Cross listed with ANTH 603
Anthropological study of languages and contributions of linguistics
to study of culture and culturally pattered behavior. Types of speech
and cultural communities; linguistic and cultural change (acculturation,
pidginization, standardization, etc.) and its interpretation (genetic,
typological, areal, evolutionary).
France and Its Others: The Ethnographic Imperative in French Modernism
T 2-4 Richman
Cross listed with FREN 609
In this course
we explore the French specificity of a critical perspective resulting
from the ethnographic detour into other cultures. Variously referred
to as "anthropological thinking,"the "sociological
revolution, "or the "ethnological imagination," this
mode of self-reflection traces its antecedents to the Renaissance
discovery of the New World, just as it projects its influence into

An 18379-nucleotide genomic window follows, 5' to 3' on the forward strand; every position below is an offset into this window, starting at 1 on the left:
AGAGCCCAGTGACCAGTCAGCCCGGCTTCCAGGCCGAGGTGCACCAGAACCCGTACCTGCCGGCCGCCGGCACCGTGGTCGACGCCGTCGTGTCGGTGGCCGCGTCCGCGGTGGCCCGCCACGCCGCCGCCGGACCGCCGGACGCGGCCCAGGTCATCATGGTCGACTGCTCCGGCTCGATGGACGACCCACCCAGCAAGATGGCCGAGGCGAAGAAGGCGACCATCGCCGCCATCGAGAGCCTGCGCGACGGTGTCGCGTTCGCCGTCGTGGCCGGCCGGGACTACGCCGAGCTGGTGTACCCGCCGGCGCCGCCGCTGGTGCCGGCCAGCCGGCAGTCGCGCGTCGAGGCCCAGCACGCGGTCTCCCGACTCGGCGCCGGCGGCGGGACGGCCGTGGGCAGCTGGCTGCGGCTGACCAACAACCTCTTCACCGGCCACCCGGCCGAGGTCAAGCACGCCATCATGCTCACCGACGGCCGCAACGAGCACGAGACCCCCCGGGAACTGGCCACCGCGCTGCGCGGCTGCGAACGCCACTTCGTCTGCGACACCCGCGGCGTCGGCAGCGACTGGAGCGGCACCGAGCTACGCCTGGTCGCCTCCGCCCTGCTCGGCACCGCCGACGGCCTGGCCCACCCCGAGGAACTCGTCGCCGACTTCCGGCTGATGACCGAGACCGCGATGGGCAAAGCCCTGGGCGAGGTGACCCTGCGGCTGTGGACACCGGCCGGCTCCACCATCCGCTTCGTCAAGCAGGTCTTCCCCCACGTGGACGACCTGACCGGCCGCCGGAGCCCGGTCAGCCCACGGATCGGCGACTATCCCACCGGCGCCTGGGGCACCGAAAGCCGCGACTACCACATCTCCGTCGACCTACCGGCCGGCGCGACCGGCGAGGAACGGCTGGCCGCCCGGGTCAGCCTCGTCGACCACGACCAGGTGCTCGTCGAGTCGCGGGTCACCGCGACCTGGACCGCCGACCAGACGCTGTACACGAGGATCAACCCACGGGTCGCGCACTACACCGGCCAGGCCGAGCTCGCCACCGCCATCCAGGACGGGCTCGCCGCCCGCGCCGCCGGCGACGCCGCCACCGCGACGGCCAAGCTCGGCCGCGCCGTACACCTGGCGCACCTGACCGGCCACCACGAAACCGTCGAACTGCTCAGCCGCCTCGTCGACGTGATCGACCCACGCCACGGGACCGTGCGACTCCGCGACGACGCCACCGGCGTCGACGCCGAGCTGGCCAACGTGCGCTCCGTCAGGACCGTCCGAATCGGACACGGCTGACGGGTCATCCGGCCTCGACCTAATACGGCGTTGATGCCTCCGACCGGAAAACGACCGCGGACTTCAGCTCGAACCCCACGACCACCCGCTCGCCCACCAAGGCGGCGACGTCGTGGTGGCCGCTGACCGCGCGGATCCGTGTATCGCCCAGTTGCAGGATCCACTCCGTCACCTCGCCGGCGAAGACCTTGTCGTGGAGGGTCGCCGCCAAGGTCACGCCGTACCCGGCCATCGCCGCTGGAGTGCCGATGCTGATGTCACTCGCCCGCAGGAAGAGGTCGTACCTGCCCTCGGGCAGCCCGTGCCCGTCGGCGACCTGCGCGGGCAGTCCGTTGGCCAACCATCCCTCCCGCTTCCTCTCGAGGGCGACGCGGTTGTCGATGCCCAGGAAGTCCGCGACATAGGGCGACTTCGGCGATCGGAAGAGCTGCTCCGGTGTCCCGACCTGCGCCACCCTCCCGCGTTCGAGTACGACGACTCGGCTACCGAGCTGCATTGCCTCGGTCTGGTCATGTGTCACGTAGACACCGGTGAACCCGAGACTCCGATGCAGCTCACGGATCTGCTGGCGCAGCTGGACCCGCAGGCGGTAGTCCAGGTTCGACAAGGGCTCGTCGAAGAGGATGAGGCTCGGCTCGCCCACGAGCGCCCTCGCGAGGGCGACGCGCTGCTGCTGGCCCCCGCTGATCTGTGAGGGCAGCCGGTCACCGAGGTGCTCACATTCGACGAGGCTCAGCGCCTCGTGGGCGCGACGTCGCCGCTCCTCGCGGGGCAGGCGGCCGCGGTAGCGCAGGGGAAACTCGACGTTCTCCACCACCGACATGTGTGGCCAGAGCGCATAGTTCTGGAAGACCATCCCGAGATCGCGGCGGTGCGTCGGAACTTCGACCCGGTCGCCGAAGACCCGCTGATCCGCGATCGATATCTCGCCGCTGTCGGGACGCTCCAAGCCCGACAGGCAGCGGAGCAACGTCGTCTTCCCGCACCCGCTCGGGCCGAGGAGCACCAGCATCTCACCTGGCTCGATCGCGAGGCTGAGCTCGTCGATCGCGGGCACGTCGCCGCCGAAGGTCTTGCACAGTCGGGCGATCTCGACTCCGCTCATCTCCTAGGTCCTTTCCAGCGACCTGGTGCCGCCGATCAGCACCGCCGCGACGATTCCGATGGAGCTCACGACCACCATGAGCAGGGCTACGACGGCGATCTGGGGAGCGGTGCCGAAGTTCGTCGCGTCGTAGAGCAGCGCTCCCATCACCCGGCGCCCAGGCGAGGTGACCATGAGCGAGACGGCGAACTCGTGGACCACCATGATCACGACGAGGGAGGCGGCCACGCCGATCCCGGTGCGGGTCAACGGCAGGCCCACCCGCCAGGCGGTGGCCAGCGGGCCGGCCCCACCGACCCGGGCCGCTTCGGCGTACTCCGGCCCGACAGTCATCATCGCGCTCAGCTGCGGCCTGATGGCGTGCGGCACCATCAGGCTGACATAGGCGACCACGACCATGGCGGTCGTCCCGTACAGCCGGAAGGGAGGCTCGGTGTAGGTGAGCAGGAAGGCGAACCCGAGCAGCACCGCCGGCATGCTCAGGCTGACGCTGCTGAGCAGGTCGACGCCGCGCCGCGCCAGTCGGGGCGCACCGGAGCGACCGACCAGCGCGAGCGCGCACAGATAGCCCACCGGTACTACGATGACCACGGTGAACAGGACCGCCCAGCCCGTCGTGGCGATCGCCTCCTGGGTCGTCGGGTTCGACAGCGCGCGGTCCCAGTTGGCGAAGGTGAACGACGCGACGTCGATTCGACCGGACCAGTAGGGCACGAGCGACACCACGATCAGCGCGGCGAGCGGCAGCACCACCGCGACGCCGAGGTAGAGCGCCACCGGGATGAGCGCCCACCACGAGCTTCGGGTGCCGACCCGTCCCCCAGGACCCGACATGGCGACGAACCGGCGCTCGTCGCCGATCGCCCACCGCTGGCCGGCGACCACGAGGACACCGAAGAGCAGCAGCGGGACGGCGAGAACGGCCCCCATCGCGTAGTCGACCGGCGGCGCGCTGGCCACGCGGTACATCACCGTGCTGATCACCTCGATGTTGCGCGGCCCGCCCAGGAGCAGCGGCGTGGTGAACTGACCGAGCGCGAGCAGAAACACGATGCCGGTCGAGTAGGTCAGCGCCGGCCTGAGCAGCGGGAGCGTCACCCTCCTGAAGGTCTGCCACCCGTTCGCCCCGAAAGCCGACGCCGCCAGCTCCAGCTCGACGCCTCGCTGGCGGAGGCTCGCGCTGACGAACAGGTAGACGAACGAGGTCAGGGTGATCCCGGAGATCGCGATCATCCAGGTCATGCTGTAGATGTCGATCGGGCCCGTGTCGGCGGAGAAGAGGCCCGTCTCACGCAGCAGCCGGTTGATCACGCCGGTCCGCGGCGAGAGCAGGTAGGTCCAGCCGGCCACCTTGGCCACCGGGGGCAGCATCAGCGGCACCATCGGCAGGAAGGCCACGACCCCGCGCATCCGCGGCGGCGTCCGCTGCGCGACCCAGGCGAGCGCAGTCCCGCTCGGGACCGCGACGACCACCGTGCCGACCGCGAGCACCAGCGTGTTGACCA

the period of de-colonization. The results figure among the most
important social, political, literary, and artistic productions
of French intellectual and cultural history. Following a brief examination
of the formation and development of this "hoary tradition"
from the 16 th to the 18 th centuries, we focus on its revival at
the turn of the nineteenth century in the visual arts and literature
on one side and sociology on the other. The bulk of our readings,
however, will concentrate on its contribution to the socio-anthropological
strand of modernism, from the interwar dynamism among the "dissident"
surrealists, to their legacy in structuralism and post-structuralism.
By qualifying this virtually unique approach as the result of nothing
less than an imperative, our goal will be to answer why it provides
an outlet for issues resistant to existing paradigms, forms, or
discourses. Indeed, our concluding session will discuss Bourdieu's
statement that its disappearance from sociology would be "fatal,"